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Violent game hits town

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Violent game hits town

by Petro Kotze
07 May 2008
Peoples Post
Peoples Post

Parents who think that their young children are safe at home when they are indoors might have to rethink the concept after new mega-hit game Grand Theft Auto IV hit the shelves last week.

Grand Theft Auto (GTA) IV was released internationally (including South Africa) on 29 April, and has unleashed - together with the massive build-up, hype, and sales that followed its release - a good dose of controversy about its content.

Players are able to, among others, pick up prostitutes and beat them to death with a baseball bat, kill people in a variety of ways, steal cars, and build their own drug empires.

The game's protagonist, Niko Bellic, an immigrant from Eastern Europe, starts the game at the bottom rung of society, leading him to commit wanton acts of violence, transport drugs, hijack cars and assassinate other villainous thugs in an attempt to get to the top of the so-called game.

GTA IV has an age restriction of 18 in South Africa, and in overseas reports the American developers of the game, Rockstar, make no secret of the fact that it is supposed to be for adults only, stating that it is "too intense" for children.

Yet the same report claims that the game is apparently more popular than any other among 12- to 14-year-olds.

Lance Gray, assistant buyer for Look & Listen, says that even at prices that range from R729.99 to R1 112.99, the GTA IV has outsold all others so far this year - even though it was only released last week. The game is available for Playstation 3 and Xbox 360.

Gray says that the shop upholds the 18-year age limit, and will query any potential buyer who does not seem to meet it. When People's Post phoned CNA in Blue Route Mall, another stockist of the game, it was clarified that the game will only be sold to persons under the age of 18 if they are accompanied by a parent or caretaker.

However, the games are easily-accessible to minors, and two avid (adult) gamers told People's Post that they know of many younger children who also play it.

The possible effects of such a violent game on young children are raising eyebrows.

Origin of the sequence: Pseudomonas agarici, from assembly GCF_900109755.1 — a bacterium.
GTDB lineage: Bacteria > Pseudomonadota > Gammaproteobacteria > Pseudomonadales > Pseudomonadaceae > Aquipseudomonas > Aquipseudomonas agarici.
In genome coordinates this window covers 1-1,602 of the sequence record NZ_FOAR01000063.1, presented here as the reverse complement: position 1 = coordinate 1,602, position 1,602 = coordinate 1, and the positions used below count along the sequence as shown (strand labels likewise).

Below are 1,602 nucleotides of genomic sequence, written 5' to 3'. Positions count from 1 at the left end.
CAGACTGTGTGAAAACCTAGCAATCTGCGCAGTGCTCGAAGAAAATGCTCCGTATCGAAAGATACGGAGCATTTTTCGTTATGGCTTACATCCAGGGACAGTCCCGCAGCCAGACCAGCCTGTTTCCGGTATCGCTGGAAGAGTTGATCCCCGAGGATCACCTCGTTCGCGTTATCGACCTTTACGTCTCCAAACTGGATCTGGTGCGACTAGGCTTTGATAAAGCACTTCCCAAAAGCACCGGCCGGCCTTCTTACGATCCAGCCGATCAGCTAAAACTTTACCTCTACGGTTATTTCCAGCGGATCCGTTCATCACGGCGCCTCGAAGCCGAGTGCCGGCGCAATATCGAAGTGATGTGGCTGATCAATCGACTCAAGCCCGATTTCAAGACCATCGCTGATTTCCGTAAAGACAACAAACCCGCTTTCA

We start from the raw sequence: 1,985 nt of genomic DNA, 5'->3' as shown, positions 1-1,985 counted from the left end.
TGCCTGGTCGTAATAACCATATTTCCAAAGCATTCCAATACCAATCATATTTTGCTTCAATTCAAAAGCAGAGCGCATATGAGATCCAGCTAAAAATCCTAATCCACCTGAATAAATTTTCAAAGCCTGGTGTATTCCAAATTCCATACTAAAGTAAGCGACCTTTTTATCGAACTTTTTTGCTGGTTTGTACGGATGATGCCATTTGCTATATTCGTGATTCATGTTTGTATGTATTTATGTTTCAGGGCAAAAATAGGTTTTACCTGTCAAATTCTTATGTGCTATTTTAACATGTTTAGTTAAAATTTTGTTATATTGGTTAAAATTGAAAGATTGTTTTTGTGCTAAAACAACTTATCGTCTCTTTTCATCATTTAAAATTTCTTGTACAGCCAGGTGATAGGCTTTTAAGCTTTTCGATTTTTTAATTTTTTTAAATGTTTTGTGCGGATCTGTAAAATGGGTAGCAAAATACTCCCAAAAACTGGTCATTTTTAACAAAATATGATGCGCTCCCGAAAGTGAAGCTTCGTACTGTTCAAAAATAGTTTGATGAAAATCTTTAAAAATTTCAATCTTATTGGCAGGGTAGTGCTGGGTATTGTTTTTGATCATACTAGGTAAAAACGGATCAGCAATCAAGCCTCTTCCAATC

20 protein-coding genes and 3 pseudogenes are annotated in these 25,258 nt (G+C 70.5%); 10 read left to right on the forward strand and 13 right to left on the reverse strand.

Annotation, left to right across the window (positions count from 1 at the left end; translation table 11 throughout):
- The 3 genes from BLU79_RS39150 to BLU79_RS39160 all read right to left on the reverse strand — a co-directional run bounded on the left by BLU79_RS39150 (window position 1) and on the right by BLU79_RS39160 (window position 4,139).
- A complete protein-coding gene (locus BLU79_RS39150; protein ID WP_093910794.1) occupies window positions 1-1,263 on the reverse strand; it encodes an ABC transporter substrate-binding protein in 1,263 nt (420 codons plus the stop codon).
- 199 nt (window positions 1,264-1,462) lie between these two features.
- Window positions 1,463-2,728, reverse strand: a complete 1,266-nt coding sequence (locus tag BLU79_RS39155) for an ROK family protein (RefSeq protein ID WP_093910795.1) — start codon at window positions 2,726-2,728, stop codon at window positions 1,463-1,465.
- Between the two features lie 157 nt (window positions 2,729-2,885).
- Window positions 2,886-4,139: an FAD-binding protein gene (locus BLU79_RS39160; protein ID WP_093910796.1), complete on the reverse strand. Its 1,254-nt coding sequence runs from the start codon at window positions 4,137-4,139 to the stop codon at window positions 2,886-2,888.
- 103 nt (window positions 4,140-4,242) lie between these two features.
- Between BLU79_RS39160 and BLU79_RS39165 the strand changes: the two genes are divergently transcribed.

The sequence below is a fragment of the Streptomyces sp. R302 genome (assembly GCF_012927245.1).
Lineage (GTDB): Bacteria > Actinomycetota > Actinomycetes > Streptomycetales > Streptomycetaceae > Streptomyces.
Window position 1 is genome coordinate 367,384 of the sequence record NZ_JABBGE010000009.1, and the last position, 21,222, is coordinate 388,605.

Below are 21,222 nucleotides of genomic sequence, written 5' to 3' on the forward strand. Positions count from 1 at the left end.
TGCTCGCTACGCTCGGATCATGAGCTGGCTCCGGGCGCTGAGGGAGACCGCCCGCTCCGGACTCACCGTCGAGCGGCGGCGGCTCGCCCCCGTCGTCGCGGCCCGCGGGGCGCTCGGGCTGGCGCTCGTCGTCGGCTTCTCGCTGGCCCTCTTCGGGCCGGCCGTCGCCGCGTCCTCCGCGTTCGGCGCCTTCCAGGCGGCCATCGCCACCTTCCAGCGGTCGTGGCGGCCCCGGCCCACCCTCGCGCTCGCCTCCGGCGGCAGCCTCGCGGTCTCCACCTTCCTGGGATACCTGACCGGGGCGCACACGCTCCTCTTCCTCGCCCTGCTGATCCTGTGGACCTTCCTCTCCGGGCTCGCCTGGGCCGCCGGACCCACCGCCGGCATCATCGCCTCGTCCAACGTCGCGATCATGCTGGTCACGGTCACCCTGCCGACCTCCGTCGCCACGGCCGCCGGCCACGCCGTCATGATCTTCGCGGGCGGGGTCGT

This is accentuated by recent coverage of the state of primary school children's mindsets - described as "traumatised (People's Post, Lansdowne Edition, 29 April, "Traumatised pupils will be helped"). Many children were said to be "living in a state of fear" due to exposure to violent crime in their community.

Human Sciences Research Council associate professor Andy Dawes says that he has not seen the game yet, but from what he has heard of the content, he would think that such a case would have to be referred to the Film and Publications Board.

He says that even though studies on this game have not been done, to his knowledge, previous studies on long-term exposure to, for example, television material, showed that such material can affect people's behaviour.

He adds that it is very dangerous if children growing up in a violent society play games that justify violence as a problem-solving method; they could become desensitised to the notion of violence.

Juanne Waites, who heads the Training and Education division of Nicro (National Institution for Crime Prevention and the Reintegration of Offenders) in the Western Cape, says she finds the idea of the game "horrifying".

She says it has been proven that the age of criminals is getting lower as crime draws children in, and that it is worrisome to think that children might now spend their time exposed to violence. Waites stressed that this should not be taken lightly. She recently completed a seminar outlining how people are becoming desensitised to crime, and seem to brush off small criminal acts as everyday behaviour. Even though she hasn't seen the game, she wonders whether such material might not reinforce such a notion.

But the jury is not completely out on the matter yet.

American authors Doctors Lawrence Kutner and Cheryl Olson, recently published "Grand Theft Childhood - The Surprising Truth About Violent Video Games and What Parents Can Do", which challenges the strong link between video game violence and real world violence.

"The conclusion that video games lead to social isolation and poor interpersonal skills are drawn from bad or irrelevant research," they state in their book.

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